Frequently Asked Questions

Learn. Understand. Practice. The Kaizen Batter Method

Tim gets a lot of questions about the Kaizen Batter method and how to best put it into practice. Because understanding the method is just as important as practicing it, Tim welcomes your questions if you do not see them answered here. 

Why do we say, “Do not drop your hands when swinging the bat at the ball?”

This mental instruction automatically causes each significant body area to work in unison to create the most bat speed. You will “feel” the difference in your leg power just by giving yourself this mental instruction.

Why look for the “top” of the ball?

Knowing (mental imagery) where the ball needs to be and what it looks like before the pitch is thrown will raise your batting average by almost 30 points. The ball almost always will be thrown at your knees. When the ball is seen correctly, all that is in sight is the top.

Why are there “two moves” to a swing?

A back swing and a forward swing. The back swing starts as soon as the pitcher turns to throw. The first move (the back swing) gets the bat moving from a state of inertia. Remember, making a decision to swing based on a visual signal takes the nervous system about .200 milliseconds to process the command to make the body move. Waiting to get the bat started right when the ball is in front of you is too late.

Why does Tim Cooper say there is no success without a game plan?

To be successful at hitting a baseball in a game requires the brain to have a mental picture stored (of what the pitch HAS to look like) before the actual execution to swing occurs. When the brain sees the “intended” pitch, it speeds swings up by almost 50%.

Why use a short stride?

A short stride (6 to 8 inches) makes it easier to turn in to help you “stay in front of the ball."

What is the proper way to grip the bat?

Just like tennis has a special grip, just like golf has a special grip—so does baseball. Hold your bat horizontal to the ground about a foot in front of you. Grip the knob end with your left hand so you cannot see any fingers. Next, bring your right hand up from underneath the bat so you can see all five fingers. That is the best grip position. Don’t hold on too tightly. Just a mild squeeze. Now place the bat in a perpendicular position (hands and arms held high) right behind your back shoulder. Make sure the top of the bat is pointing straight up towards the sky. The bat will feel the lightest while in the stance position.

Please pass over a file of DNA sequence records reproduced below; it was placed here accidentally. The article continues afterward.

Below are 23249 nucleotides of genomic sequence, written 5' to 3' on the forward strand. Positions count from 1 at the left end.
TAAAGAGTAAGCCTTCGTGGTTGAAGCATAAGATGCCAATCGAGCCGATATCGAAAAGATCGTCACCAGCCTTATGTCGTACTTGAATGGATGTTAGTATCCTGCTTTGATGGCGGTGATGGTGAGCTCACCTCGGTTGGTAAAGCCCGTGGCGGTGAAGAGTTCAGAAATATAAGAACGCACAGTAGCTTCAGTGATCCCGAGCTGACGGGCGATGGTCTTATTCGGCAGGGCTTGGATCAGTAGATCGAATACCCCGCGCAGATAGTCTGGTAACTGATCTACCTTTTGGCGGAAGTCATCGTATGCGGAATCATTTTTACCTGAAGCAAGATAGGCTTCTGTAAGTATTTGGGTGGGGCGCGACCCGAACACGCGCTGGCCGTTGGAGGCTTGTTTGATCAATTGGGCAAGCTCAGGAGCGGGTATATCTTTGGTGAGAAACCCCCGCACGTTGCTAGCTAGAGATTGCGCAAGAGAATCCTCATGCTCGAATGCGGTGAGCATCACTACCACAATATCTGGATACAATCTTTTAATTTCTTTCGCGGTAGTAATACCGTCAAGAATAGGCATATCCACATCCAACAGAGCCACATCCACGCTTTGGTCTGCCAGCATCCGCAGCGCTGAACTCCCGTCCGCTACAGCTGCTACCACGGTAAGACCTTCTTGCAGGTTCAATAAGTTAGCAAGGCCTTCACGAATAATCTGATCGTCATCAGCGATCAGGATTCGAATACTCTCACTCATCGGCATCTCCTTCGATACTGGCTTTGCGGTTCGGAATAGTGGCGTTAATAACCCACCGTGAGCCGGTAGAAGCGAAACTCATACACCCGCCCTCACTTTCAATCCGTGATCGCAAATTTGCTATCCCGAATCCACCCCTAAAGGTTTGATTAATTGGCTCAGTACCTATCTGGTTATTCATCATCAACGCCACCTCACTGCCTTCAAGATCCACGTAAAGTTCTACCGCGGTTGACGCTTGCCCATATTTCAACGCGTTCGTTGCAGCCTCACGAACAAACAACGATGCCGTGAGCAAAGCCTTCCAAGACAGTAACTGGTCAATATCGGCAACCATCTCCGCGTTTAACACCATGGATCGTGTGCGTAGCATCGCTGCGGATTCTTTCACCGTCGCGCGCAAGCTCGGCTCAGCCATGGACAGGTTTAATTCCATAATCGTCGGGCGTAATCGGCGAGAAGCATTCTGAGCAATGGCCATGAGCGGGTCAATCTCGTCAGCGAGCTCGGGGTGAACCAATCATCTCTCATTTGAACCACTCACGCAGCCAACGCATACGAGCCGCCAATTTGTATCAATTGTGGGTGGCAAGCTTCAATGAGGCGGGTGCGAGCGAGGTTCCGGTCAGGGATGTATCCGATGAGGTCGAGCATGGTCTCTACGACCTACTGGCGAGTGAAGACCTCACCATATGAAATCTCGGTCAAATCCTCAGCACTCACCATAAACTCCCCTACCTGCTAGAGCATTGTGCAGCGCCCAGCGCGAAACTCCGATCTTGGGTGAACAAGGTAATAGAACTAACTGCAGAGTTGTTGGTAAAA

Why a slight up swing?

The goal is to hit the ball out if the infield. Position players are often so good that almost any ground ball will be fielded well, resulting in an out.

Why is batting practice so important?

To go from good to great requires practice to excel in any profession. Batting practice is the essence of the Kaizen Batter method of hitting baseballs. Notice I said “hitting” baseballs not “swinging at baseballs! Kaizen means to take apart and make better in Japanese. Take the 5-cycle method and REPEAT it with each new swing of the bat. Analyze it. Improve one part of the cycle at a time. TRY AGAIN. Eventually, if you practice at least three to four times a week using this method, you will see success in about three months because you have been improving with each swing of the bat. You will see the ball sooner, react quicker, stay in front of the ball longer, and hit the ball a lot more often. I am telling you, this is the most exciting way to learn how to hit a baseball. Because it really works if you are willing to do the work! This method offers you the best chance of playing baseball past high school than any other instructional video out there.

How do you mentally prepare for a game situation?

This is where game planning is so important. You will get at least three “at bats” in a game. All you need is one hit out of those three “at bats” (.333 batting average) and you can eventually play college and professional baseball. Before you walk to the batter’s box, you should already have a mental picture in your mind of when in the count you are going to swing and what the pitch needs to look like. For example: Do you expect a curve ball on the second pitch and will you be ready to “hit” it if that is what happens? There is so little time to react to a well-pitched ball, so all your movements need to be pre-planned in advance of a game. If the game does not go well, go back to batting practice. Soon you will be playing like a seasoned athlete knowing what is going to happen before it happens. No more stress. No more see the ball, hit the ball. No more guessing. You will know what to do so well that your confidence will turn you into a seasoned and confident athlete.

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